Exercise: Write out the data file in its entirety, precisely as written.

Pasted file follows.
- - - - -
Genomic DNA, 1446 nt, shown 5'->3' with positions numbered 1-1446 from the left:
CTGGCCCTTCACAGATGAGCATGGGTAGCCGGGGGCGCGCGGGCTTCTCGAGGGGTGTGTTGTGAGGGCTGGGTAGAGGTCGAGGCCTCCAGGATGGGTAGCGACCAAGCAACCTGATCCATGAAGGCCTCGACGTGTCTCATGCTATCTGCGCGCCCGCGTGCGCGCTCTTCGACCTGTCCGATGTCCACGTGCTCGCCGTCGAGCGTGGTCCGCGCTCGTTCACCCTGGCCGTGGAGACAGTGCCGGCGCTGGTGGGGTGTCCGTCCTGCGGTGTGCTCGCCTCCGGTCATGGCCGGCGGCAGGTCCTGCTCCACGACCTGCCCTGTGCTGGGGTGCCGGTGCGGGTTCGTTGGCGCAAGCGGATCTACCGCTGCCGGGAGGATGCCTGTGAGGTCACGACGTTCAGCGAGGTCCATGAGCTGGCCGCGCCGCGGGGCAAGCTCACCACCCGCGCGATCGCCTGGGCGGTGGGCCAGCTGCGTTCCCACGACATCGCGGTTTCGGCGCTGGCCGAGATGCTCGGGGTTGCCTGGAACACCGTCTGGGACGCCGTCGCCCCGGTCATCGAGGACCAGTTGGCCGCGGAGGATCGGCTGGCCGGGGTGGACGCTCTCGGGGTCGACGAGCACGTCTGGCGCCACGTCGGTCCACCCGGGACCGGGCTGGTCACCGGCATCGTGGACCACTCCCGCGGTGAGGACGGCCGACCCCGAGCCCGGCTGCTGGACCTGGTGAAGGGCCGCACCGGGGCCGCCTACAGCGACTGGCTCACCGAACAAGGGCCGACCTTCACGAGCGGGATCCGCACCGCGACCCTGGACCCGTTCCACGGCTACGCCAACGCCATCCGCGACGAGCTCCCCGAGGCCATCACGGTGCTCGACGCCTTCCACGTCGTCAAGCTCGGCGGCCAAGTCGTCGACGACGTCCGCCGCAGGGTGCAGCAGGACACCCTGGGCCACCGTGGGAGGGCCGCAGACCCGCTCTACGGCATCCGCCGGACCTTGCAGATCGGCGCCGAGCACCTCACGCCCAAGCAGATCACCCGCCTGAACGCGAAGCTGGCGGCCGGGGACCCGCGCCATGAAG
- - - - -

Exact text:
Genomic DNA, 1446 nt, shown 5'->3' with positions numbered 1-1446 from the left:
CTGGCCCTTCACAGATGAGCATGGGTAGCCGGGGGCGCGCGGGCTTCTCGAGGGGTGTGTTGTGAGGGCTGGGTAGAGGTCGAGGCCTCCAGGATGGGTAGCGACCAAGCAACCTGATCCATGAAGGCCTCGACGTGTCTCATGCTATCTGCGCGCCCGCGTGCGCGCTCTTCGACCTGTCCGATGTCCACGTGCTCGCCGTCGAGCGTGGTCCGCGCTCGTTCACCCTGGCCGTGGAGACAGTGCCGGCGCTGGTGGGGTGTCCGTCCTGCGGTGTGCTCGCCTCCGGTCATGGCCGGCGGCAGGTCCTGCTCCACGACCTGCCCTGTGCTGGGGTGCCGGTGCGGGTTCGTTGGCGCAAGCGGATCTACCGCTGCCGGGAGGATGCCTGTGAGGTCACGACGTTCAGCGAGGTCCATGAGCTGGCCGCGCCGCGGGGCAAGCTCACCACCCGCGCGATCGCCTGGGCGGTGGGCCAGCTGCGTTCCCACGACATCGCGGTTTCGGCGCTGGCCGAGATGCTCGGGGTTGCCTGGAACACCGTCTGGGACGCCGTCGCCCCGGTCATCGAGGACCAGTTGGCCGCGGAGGATCGGCTGGCCGGGGTGGACGCTCTCGGGGTCGACGAGCACGTCTGGCGCCACGTCGGTCCACCCGGGACCGGGCTGGTCACCGGCATCGTGGACCACTCCCGCGGTGAGGACGGCCGACCCCGAGCCCGGCTGCTGGACCTGGTGAAGGGCCGCACCGGGGCCGCCTACAGCGACTGGCTCACCGAACAAGGGCCGACCTTCACGAGCGGGATCCGCACCGCGACCCTGGACCCGTTCCACGGCTACGCCAACGCCATCCGCGACGAGCTCCCCGAGGCCATCACGGTGCTCGACGCCTTCCACGTCGTCAAGCTCGGCGGCCAAGTCGTCGACGACGTCCGCCGCAGGGTGCAGCAGGACACCCTGGGCCACCGTGGGAGGGCCGCAGACCCGCTCTACGGCATCCGCCGGACCTTGCAGATCGGCGCCGAGCACCTCACGCCCAAGCAGATCACCCGCCTGAACGCGAAGCTGGCGGCCGGGGACCCGCGCCATGAAG